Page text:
Veterinarians must be aggressive to detect distal limb lameness in sport horses
In sport horses, the distal limb is vulnerable to potential injury and lameness, as it plays a significant role in adapting to footings and providing shock absorption during locomotion. "Foot balance, both medial-lateral and dorsal-palmar, can have a profound effect on the excursion of joints and the stress on soft tissues of the distal limb," says Richard Mitchell, DVM, owner of Fairfield Equine Associates in Newtown, Conn. "Footing surfaces that are very hard, excessively soft or unstable can result in aberrant motion and stress that may result in injury."1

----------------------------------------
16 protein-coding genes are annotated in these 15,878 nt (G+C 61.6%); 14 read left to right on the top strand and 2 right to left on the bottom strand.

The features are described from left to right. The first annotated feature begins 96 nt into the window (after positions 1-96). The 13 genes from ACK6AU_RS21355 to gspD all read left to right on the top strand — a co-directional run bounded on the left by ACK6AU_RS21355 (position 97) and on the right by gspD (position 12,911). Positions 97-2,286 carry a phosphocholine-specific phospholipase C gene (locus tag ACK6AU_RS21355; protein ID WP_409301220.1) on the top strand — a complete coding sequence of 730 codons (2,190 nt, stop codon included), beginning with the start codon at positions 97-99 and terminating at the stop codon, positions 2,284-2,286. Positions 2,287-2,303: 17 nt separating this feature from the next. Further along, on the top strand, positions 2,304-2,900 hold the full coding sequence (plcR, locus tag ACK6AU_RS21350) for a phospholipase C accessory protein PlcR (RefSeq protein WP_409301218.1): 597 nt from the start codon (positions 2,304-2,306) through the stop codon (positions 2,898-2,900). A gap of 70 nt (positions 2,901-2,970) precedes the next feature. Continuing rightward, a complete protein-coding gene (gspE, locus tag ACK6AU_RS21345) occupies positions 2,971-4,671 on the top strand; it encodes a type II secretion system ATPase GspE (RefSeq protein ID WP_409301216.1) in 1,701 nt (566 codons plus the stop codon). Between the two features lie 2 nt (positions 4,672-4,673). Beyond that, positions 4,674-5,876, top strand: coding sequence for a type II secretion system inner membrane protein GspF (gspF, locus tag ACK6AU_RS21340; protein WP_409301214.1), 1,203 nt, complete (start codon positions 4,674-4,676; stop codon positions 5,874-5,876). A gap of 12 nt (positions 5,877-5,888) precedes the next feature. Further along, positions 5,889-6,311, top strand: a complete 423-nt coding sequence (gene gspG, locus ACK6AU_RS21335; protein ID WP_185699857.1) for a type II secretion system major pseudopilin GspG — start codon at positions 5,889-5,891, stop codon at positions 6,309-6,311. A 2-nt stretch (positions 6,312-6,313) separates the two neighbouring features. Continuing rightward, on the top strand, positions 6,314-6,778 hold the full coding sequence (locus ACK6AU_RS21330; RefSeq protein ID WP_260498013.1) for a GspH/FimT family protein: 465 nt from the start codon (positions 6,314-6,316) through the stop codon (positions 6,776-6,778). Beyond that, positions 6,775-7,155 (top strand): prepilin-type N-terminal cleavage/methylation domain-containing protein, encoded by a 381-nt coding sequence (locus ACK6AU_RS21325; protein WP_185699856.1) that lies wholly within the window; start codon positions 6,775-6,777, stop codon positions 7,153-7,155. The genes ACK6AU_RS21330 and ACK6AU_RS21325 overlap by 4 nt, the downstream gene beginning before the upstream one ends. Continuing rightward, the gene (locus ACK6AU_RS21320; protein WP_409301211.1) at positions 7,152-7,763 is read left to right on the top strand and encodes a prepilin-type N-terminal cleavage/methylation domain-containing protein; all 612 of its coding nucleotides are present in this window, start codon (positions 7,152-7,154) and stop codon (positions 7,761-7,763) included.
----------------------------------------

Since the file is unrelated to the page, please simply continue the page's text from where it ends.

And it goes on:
Before investing in imaging, Mitchell recommends conducting a thorough clinical examination, which will help determine what type of imaging is necessary. The physical exam includes various manipulative tests, tools (e.g. hoof testers), wedge tests and specific nerve blocks. "These diagnostic techniques are essential," he says. "Taking the time to do a thorough examination will save the practitioner time—and the client money—in the long run."The old methodology of administering nonsteriodal anti-inflammatory drugs to stem the lameness effects before doing the workup is no longer the favored approach, Mitchell says. "It's better to immediately diagnose the lameness when the problem is present, which will possibly avert further lameness from occurring," he says.